I’m not an interior designer, but I play one on my phone. The game—Design Home. The object—to decorate a room with required elements to win prizes like money and diamonds, both of which can be used to purchase furniture and accessories for your room. Each day brings multiple, changing challenges: an industrial-style living room for an engineer in Krakow, Poland; a modern dining room for this new, critically-acclaimed chef in Moscow, Russia; a luxe bedroom for a tennis athlete relaxing in style after a match in Wimbledon, London. It’s a guilty pleasure. If only designing real homes could be that clean and easy, you know, with prizes involved and all.
Two weeks ago after ten months of flood displacement, we were given the okay to move back into the still incomplete but livable house. We had then and still have one completed bathroom, just missing a vanity mirror, which we have—outside—in the POD—in our driveway.
The POD has been a sore spot for the past ten months. Our contractor had some of his guys load it, and my husband had specifically asked to be there to supervise. Instead they moved everything without a heads up. Kody had specifically asked that our wardrobe boxes be loaded last, so we could access our winter clothes. Instead the wardrobe boxes went in first, and last, barricading what I could unload myself and what I need now, is an extra refrigerator and a large garage shelving unit. Back in October, our contractor offered to have everything moved out and back in for us, but moving everything two more times than necessary screamed trouble to me, so I just shook my head and played Design Home.
At the moment, silverware and pots and pans—inaccessible in the POD—would be useful. And our newly installed lower kitchen cabinets wait for cabinet pulls—the ones we saved from the moldy cabinets that we dumped on the curb—the ones that must be in the POD. And speaking of kitchen problems, some of the white subway backsplash tiles had to be replaced, and just when I thought the kitchen was practically complete, I discovered that the newly installed wavy tiles did not match the original flat tiles. So now we have more demolition and more tiling and more construction dust everywhere, in the garage, on the street, not to mention in the unfinished kitchen, in the incomplete master bathroom, and on the souls of our shoes. First world problems, right?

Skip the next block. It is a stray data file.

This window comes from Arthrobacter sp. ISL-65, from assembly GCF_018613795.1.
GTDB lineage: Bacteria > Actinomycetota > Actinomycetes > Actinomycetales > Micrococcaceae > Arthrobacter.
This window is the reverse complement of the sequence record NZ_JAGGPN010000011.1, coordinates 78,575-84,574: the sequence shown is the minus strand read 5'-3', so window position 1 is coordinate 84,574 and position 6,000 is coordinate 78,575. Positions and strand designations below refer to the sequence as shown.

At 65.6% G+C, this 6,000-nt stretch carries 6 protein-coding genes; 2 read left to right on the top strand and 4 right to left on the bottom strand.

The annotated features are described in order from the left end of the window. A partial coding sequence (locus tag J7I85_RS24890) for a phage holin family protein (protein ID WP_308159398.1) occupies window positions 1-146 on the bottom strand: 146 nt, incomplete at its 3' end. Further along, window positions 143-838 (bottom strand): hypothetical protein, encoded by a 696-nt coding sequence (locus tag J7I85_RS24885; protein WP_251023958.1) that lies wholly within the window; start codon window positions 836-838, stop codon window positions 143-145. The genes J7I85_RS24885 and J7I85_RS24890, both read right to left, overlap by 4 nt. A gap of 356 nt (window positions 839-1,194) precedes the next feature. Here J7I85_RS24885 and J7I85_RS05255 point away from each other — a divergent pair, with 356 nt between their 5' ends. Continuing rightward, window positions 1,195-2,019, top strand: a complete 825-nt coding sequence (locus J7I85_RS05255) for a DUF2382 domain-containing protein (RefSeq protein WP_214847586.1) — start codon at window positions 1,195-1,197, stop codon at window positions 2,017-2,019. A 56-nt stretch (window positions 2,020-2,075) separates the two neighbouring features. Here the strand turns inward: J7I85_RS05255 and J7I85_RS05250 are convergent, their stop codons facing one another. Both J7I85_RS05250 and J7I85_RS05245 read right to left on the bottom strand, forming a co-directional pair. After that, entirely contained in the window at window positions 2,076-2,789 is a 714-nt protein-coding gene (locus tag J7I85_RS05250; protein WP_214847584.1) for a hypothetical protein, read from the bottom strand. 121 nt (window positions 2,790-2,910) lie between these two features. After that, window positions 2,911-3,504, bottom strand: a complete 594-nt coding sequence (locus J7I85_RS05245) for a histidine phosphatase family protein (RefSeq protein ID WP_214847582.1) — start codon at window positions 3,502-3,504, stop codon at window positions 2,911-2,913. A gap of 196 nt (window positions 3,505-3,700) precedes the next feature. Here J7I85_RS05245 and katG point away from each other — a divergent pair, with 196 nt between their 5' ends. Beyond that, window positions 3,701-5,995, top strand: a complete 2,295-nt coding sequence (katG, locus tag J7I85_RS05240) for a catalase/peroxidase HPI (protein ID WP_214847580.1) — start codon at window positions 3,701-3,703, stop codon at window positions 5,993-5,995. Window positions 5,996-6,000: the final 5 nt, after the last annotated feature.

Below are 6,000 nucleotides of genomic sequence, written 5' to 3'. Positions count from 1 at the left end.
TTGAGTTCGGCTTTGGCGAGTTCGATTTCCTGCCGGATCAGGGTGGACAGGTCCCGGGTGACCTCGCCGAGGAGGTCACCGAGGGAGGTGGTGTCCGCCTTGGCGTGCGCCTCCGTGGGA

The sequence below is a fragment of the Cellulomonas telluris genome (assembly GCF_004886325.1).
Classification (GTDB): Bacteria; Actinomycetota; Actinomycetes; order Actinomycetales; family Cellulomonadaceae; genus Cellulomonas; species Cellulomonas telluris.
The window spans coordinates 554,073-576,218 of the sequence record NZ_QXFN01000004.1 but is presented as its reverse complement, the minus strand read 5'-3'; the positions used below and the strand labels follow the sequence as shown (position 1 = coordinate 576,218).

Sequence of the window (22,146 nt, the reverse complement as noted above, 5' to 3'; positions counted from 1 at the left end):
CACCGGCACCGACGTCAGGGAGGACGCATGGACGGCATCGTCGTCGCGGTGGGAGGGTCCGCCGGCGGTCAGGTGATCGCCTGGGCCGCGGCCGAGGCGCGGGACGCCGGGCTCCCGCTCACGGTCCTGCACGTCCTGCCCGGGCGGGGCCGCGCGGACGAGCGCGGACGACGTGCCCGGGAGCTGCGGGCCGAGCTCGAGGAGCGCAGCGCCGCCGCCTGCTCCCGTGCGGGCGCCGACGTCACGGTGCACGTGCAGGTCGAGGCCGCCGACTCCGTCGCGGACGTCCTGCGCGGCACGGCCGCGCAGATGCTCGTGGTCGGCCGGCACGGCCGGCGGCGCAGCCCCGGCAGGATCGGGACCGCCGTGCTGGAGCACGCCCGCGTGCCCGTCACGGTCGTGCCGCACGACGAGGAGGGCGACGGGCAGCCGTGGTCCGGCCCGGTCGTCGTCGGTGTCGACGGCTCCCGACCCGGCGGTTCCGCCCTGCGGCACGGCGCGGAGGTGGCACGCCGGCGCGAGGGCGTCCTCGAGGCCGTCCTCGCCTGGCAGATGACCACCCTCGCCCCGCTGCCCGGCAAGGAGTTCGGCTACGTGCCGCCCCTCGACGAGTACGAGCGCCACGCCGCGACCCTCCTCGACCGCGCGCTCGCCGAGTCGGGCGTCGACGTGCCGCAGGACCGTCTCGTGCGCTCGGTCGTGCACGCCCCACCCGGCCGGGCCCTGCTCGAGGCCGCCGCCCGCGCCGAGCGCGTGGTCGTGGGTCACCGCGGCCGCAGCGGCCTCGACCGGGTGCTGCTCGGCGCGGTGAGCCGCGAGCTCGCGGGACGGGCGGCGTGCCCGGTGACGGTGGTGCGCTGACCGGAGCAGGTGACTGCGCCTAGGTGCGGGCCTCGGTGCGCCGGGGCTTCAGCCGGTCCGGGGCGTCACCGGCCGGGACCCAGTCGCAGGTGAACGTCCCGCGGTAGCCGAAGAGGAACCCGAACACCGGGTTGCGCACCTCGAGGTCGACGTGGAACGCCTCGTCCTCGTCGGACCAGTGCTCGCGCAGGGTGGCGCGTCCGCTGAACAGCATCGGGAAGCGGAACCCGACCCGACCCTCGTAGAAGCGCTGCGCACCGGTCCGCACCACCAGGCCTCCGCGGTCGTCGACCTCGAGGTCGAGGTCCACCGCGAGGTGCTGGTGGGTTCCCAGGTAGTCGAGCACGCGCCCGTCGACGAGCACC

So I could go on complaining, but what good does that do? I could also move forward in gratitude. I realize I have a choice, and so I will try. After the thumbs-up on the move-in, I drove to Dallas on a Tuesday and helped our daughter Lauren pack. Turns out she has missed us since our move south two summers ago, a mutual feeling. Even at age 26 1/2 , she will always be our baby girl, and we want her near. Kody joined us in Dallas that Thursday, we picked up a U-Haul on Friday, and the three of us loaded the truck bound for Houston. In return Lauren has been my super helpful sidekick, assisting me with the minutiae of moving and decision making, not to mention the building of some IKEA furniture as we refurnish our house from scratch. Lauren will live with us temporarily while adjusting to her new life in a new city, and having her here makes our house seem like home. For my family, I am MOST thankful.
After the final furniture delivery last Monday, we packed my Mazda once more and drove far, far away to the Oklahoma Panhandle for the fourth of July with family…
and then on to the mountains and the cool, clean air of New Mexico with my sister and brother and other brothers.
My nostalgia for these places and my people runs deep, the peaceful skies unforgettable. Where I grew up in Oklahoma, the waving fields of wheat and corn kiss the endless cornflower blue. Where I snow skied all my life in New Mexico, a gazillion stars sprinkle the midnight navy. Especially in these places, I realize the world is larger than one life, and I know there is a God who designed this home for us all.